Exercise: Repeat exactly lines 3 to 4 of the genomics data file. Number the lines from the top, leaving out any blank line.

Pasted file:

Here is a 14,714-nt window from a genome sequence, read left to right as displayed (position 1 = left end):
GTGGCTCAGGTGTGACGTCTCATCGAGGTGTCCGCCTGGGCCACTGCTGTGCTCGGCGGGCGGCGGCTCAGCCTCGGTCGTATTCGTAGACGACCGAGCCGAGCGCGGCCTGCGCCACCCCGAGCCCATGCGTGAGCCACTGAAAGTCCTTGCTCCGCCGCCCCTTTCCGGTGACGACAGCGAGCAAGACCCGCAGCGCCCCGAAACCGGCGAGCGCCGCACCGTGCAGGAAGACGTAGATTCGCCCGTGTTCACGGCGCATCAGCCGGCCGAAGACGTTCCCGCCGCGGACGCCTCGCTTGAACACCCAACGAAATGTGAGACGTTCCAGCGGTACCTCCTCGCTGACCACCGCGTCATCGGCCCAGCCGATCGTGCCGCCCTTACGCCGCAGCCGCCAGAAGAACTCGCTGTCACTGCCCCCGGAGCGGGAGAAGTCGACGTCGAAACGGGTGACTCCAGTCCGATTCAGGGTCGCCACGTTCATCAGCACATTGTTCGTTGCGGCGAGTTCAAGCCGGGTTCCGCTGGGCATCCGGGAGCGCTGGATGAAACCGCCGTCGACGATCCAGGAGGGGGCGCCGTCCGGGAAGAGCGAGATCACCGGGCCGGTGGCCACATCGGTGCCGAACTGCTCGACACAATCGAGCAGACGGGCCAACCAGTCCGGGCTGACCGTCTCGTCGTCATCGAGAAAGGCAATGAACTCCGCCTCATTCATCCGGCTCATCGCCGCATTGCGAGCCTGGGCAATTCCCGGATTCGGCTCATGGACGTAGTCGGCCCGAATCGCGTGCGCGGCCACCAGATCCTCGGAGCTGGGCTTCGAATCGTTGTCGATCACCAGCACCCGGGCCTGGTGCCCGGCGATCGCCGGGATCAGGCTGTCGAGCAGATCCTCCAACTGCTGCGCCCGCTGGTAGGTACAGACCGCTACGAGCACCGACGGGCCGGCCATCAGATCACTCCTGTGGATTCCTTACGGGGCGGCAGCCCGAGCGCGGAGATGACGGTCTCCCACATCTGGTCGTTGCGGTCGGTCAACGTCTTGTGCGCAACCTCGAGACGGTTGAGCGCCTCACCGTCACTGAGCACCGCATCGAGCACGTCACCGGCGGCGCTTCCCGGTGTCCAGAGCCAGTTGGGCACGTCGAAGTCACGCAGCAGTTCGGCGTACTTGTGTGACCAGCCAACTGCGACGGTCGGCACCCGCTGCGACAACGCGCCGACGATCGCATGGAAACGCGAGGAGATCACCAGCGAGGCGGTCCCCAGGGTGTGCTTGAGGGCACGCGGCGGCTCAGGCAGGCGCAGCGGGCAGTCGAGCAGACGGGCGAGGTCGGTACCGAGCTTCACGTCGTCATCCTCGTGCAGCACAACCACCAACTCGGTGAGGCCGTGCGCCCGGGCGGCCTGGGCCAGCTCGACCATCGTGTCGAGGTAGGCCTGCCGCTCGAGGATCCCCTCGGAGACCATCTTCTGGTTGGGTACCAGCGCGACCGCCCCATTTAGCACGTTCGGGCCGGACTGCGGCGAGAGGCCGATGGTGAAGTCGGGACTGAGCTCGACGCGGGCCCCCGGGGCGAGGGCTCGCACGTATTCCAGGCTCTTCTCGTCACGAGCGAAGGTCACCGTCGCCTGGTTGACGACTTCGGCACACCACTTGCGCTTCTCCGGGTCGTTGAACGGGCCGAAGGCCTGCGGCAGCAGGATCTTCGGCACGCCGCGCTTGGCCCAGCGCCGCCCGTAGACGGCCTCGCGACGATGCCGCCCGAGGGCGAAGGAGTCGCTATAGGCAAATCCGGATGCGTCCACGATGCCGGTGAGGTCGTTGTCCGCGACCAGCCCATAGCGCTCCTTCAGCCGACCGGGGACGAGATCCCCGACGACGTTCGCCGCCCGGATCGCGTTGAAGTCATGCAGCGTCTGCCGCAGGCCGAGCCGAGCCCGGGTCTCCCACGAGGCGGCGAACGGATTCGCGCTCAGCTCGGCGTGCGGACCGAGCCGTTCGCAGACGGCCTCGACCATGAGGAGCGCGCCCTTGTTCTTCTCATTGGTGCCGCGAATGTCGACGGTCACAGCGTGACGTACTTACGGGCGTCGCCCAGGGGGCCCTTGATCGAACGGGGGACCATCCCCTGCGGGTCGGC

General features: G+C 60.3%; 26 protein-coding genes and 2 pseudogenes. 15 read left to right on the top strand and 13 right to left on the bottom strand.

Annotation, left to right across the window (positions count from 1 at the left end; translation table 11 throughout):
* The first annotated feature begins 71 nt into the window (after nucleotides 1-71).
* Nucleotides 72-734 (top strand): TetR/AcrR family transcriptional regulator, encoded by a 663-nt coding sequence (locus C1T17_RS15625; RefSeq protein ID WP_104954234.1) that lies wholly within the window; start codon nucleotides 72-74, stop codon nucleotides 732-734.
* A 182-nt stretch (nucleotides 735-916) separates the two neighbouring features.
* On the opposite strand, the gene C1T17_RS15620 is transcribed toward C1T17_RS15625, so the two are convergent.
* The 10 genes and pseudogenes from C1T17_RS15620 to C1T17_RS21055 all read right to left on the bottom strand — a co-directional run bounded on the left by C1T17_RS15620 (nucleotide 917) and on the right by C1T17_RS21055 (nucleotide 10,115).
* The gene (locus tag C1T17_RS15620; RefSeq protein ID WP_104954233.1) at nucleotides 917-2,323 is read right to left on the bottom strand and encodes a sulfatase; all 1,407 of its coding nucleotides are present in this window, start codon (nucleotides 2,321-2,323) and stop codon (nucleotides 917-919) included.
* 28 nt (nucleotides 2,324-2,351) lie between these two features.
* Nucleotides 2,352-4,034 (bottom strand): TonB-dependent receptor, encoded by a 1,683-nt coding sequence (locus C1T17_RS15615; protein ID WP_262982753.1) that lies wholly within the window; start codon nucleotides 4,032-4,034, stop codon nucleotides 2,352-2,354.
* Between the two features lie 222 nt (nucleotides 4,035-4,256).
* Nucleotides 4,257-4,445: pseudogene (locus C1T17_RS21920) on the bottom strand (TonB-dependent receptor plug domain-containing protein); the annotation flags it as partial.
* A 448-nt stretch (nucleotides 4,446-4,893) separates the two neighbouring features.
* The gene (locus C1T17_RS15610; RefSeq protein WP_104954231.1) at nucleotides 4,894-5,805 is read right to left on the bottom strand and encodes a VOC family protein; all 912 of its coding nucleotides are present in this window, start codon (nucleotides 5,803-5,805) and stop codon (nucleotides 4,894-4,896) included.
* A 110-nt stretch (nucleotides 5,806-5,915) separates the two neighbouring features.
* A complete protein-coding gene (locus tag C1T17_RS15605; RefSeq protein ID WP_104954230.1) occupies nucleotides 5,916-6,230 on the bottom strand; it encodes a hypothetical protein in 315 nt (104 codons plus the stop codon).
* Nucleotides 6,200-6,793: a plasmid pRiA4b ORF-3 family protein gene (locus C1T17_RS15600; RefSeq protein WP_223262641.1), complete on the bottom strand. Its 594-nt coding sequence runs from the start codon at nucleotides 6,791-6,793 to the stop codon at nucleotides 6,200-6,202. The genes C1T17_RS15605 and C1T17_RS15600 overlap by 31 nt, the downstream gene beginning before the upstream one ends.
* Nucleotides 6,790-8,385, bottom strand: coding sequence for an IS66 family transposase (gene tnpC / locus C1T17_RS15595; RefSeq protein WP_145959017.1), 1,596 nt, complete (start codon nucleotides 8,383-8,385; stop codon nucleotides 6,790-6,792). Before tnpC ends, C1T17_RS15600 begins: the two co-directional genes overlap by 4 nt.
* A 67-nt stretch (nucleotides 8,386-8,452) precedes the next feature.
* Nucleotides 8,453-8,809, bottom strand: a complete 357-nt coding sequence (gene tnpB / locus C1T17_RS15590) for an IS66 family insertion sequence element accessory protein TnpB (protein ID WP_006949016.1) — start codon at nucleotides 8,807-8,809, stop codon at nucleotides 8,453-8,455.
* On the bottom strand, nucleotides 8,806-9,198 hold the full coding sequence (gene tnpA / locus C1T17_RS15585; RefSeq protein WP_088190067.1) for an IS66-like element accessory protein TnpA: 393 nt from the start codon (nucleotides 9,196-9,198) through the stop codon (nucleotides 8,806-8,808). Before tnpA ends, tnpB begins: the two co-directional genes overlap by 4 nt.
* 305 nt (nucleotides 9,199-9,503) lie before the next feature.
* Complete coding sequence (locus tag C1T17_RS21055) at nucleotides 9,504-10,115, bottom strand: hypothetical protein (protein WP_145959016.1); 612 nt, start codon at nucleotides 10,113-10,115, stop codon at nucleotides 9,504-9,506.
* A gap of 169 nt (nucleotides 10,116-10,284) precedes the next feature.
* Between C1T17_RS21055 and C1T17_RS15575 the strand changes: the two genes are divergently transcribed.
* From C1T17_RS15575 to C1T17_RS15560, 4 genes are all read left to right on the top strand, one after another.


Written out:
General features: G+C 60.3%; 26 protein-coding genes and 2 pseudogenes. 15 read left to right on the top strand and 13 right to left on the bottom strand.

Annotation, left to right across the window (positions count from 1 at the left end; translation table 11 throughout):